The Sea, Once it Casts its Spell, Hold you in its Net of Wonders Forever
I have always had a thing for the sea. As a child on holiday, or day trips to the seaside, I would swim out into the ocean with my Dad and brother, loving the feeling of being out of my depth, and that there was an underwater world below me. Id immerse myself under the surface, knowing the salty water would sting my eyes, but opening them anyway. Desperate to get a glimpse of what lies beneath. I suppose it was always in my destiny to travel to and dive the biggest and most magnificent reef in the world, The Great Barrier Reef. I thought I would share this little memory with you.
When Nik and I were on our nomadic, wandering the world backpacking travels, we were lucky enough to experience a couple of reefs, but Australia’s jewell in the crown was our ultimate goal. Nik longed to dive it and see sharks, I just longed to be under the water and experience all the colours and wonderment. Experiencing the reef 20 years ago as we did, had it’s massive plusses, but also a huge minus! Underwater cameras were no where near the quality they are today. If I had owned this amazing waterproof camera from Panasonic that I have my eye on, and not the disposable point and shoot that we used, I would have captured that underwater world perfectly. I would have been able to have vivid prints showcased on my wall in my home, and not the grainy, dull prints that is all we have sitting in our photo albumn. If only technology was then what it is now!
The Great Barrier Reef, off of the coast of Queensland in Australia, is actually the largest living thing on Earth. It is even visable from space. How amazing is that! It has over 900 islands within it, and stretches over 2900 km. Its crazy to think something could be that large isn’t it. You can imagine the huge amount of sea loving inhabitants that the reef has, and we were lucky enough to encounter some of our favourites.
Our dive started out from the Whitsunday island, which, I have to say, is pure paradise. Fine, white sands, ocean as far as the eye can see, and deserted. It is genuinely one of my favourite places I have ever visited. We travelled out by a small fishing boat, and did some snorkelling to start. The water was so crystal clear that even snorkelling revealed a taste of the reef. As soon as your face went into the water, the colours hit you. Fish of all shapes and sizes, some meandering casually, some darting around like fire flies. The pinks, blues, oranges of the coral, their branches swaying with the ebb and flow of the current of the water, almost beckoning and encouraging you down to explore further. It truly was an underwater kingdom.
Dive gear on, we fell backwards off the boat to start our descent. We were on a guided dive as the reef is very protected, even back then. You also have things like fire coral that can give you a nasty sting, as well as fish that might like a nibble! We were not experienced enough divers to know all the hazards to avoid, so it was the best option for us. It was also great as you could go at your own capabilities. A couple of guides were with us, so anyone not as confident could stay in shallower depths. I would fully recommend guided dives if you dont have many dives under your belt. Its the safest way, but also gives you the best experience as the guides know exactly what they are looking at and can point things out.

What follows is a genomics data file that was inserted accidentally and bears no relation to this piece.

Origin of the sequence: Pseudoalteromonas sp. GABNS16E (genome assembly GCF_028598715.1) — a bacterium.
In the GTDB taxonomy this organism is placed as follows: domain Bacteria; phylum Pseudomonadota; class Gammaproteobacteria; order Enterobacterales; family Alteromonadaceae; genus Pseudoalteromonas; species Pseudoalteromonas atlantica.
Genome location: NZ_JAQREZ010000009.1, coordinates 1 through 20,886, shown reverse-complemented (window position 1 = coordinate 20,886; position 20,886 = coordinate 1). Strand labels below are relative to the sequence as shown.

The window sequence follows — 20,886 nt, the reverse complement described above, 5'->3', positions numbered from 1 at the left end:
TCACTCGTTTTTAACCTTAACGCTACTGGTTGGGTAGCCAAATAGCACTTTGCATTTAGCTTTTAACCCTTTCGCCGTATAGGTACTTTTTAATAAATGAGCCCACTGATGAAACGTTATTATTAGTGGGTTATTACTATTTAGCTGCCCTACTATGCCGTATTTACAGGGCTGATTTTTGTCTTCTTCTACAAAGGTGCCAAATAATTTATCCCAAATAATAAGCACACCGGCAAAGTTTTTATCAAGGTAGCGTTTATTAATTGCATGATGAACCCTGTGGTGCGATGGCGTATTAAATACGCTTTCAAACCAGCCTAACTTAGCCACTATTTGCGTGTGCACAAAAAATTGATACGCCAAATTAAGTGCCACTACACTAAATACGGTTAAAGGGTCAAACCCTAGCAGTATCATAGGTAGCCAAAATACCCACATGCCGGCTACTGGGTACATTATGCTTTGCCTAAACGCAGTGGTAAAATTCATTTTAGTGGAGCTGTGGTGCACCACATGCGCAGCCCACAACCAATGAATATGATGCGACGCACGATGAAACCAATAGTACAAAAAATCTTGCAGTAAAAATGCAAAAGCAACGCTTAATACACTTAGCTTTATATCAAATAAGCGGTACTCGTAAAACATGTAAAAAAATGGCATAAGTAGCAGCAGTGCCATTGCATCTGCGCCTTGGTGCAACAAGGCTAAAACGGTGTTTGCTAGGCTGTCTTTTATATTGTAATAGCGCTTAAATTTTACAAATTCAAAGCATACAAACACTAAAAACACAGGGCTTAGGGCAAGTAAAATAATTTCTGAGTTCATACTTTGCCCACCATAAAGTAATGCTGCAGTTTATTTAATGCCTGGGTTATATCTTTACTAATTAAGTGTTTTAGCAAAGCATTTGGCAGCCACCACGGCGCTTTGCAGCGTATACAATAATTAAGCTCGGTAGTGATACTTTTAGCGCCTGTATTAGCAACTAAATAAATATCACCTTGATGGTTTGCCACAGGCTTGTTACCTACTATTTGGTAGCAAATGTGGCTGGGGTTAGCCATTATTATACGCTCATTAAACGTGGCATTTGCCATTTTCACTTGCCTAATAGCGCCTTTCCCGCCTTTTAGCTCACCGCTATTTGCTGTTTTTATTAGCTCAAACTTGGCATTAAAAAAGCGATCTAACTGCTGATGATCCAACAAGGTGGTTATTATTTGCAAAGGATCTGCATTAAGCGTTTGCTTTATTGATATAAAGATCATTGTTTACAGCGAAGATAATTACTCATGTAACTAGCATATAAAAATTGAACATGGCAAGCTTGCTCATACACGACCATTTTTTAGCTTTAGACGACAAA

It wasnt long into our dive Nik got his wish. A small group of reef sharks, with their black tipped fins, came through the reef. The unmistakabe side to side, weaving swim of a shark, and its pointed, very visable dorsal fin is intimidating, even if it is only a 2m reef shark. They have almost an arrogance about them. Their slow, casual swim through the reefs pathways was assured and steady. I was fasinated and nervous in equal measure. They were not even curious about us though, and just made their way slowly through the coral. We were within 10 feet of these beautiful sharks, and it was magical. Nik and I looked at each other and he was doing the divers “thumbs up” sign, albeit very excitedly as he had wanted to be in the ocean with sharks for so long! It was an amazing moment.
I feel we were incredibly lucky to experience what we did. I know now days it is much more restricted to dive the reef, due to careless and “trophy taking” people damaging the reef. We saw the sharks, which was amazing, but we also saw turtles (my favourites), an abundance of brightly coloured fish and the technicolour world that they live in. I was even given a little kiss on my dive mask by a clown fish! Ok, it may have been trying to eat me, but Im going with my happy memory of it accepting me as an underwater visitor, and giving me a little kiss of greeting!
I hope you enjoyed this little memory I’v shared. I would love to do more dives, and it has been a while since our last one! A ship wreck dive really appeals to me. Id love to explore a ship in its watery grave, I think that would be an experience for sure! We have dived in the Maldives, which was also amazing and I would love to dive there again. I would make sure I have a decent camera with me! Still, next time…….
Have you ever done any scuba diving? Does it appeal to you? If you have dived, do you have any favourite oceans to explore? I would love to hear about your thoughts on the sea? Do you love it or does it make you nervous? Let me know xx
**This post was in collaboration with Panasonic